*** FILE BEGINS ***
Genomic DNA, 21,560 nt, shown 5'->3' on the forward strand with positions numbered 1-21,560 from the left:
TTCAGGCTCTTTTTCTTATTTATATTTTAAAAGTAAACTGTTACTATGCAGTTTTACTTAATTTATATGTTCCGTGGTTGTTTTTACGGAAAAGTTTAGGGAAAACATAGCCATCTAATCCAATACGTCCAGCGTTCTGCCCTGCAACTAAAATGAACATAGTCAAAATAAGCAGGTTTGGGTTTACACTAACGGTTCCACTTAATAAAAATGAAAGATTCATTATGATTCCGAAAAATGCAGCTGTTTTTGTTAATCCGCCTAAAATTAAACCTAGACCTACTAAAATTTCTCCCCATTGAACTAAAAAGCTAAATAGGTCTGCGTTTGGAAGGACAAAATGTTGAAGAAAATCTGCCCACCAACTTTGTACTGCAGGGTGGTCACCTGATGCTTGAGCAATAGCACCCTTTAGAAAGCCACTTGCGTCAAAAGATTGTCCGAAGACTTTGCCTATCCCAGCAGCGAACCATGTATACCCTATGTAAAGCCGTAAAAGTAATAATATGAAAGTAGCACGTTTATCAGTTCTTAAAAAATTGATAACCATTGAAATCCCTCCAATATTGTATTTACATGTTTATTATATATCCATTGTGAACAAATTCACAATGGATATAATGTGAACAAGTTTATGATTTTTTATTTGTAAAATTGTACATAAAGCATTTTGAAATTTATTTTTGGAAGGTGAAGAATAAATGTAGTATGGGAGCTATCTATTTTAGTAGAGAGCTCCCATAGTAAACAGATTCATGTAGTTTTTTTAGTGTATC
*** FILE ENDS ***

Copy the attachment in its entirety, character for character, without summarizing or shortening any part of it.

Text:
Genomic DNA, 21,560 nt, shown 5'->3' on the forward strand with positions numbered 1-21,560 from the left:
TTCAGGCTCTTTTTCTTATTTATATTTTAAAAGTAAACTGTTACTATGCAGTTTTACTTAATTTATATGTTCCGTGGTTGTTTTTACGGAAAAGTTTAGGGAAAACATAGCCATCTAATCCAATACGTCCAGCGTTCTGCCCTGCAACTAAAATGAACATAGTCAAAATAAGCAGGTTTGGGTTTACACTAACGGTTCCACTTAATAAAAATGAAAGATTCATTATGATTCCGAAAAATGCAGCTGTTTTTGTTAATCCGCCTAAAATTAAACCTAGACCTACTAAAATTTCTCCCCATTGAACTAAAAAGCTAAATAGGTCTGCGTTTGGAAGGACAAAATGTTGAAGAAAATCTGCCCACCAACTTTGTACTGCAGGGTGGTCACCTGATGCTTGAGCAATAGCACCCTTTAGAAAGCCACTTGCGTCAAAAGATTGTCCGAAGACTTTGCCTATCCCAGCAGCGAACCATGTATACCCTATGTAAAGCCGTAAAAGTAATAATATGAAAGTAGCACGTTTATCAGTTCTTAAAAAATTGATAACCATTGAAATCCCTCCAATATTGTATTTACATGTTTATTATATATCCATTGTGAACAAATTCACAATGGATATAATGTGAACAAGTTTATGATTTTTTATTTGTAAAATTGTACATAAAGCATTTTGAAATTTATTTTTGGAAGGTGAAGAATAAATGTAGTATGGGAGCTATCTATTTTAGTAGAGAGCTCCCATAGTAAACAGATTCATGTAGTTTTTTTAGTGTATC